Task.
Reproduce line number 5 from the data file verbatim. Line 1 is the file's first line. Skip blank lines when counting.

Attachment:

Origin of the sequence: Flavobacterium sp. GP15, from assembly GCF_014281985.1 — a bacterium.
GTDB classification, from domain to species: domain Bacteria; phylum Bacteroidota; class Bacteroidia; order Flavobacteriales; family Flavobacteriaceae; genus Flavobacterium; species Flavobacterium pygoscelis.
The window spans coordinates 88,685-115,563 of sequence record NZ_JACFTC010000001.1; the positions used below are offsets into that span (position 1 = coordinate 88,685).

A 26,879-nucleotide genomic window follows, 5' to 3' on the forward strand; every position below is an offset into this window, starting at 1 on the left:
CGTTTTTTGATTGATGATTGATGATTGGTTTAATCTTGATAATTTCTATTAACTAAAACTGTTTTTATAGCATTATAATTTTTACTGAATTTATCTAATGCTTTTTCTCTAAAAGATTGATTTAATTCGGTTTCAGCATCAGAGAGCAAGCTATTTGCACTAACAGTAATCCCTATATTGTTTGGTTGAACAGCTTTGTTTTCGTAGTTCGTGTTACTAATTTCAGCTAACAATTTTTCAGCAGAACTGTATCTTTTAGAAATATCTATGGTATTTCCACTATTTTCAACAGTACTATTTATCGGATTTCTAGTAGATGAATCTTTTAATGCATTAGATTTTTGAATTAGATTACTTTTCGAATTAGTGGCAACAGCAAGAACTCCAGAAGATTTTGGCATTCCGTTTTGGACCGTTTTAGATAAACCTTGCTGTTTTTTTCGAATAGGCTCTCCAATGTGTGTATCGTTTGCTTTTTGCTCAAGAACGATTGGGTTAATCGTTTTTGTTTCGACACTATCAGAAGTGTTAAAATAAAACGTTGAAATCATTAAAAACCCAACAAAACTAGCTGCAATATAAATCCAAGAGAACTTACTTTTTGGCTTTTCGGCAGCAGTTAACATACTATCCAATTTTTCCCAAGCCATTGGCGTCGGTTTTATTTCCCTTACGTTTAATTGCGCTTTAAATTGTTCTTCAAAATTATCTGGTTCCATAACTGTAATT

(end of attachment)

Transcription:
CGTTTTTTGATTGATGATTGATGATTGGTTTAATCTTGATAATTTCTATTAACTAAAACTGTTTTTATAGCATTATAATTTTTACTGAATTTATCTAATGCTTTTTCTCTAAAAGATTGATTTAATTCGGTTTCAGCATCAGAGAGCAAGCTATTTGCACTAACAGTAATCCCTATATTGTTTGGTTGAACAGCTTTGTTTTCGTAGTTCGTGTTACTAATTTCAGCTAACAATTTTTCAGCAGAACTGTATCTTTTAGAAATATCTATGGTATTTCCACTATTTTCAACAGTACTATTTATCGGATTTCTAGTAGATGAATCTTTTAATGCATTAGATTTTTGAATTAGATTACTTTTCGAATTAGTGGCAACAGCAAGAACTCCAGAAGATTTTGGCATTCCGTTTTGGACCGTTTTAGATAAACCTTGCTGTTTTTTTCGAATAGGCTCTCCAATGTGTGTATCGTTTGCTTTTTGCTCAAGAACGATTGGGTTAATCGTTTTTGTTTCGACACTATCAGAAGTGTTAAAATAAAACGTTGAAATCATTAAAAACCCAACAAAACTAGCTGCAATATAAATCCAAGAGAACTTACTTTTTGGCTTTTCGGCAGCAGTTAACATACTATCCAATTTTTCCCAAGCCATTGGCGTCGGTTTTATTTCCCTTACGTTTAATTGCGCTTTAAATTGTTCTTCAAAATTATCTGGTTCCATAACTGTAATT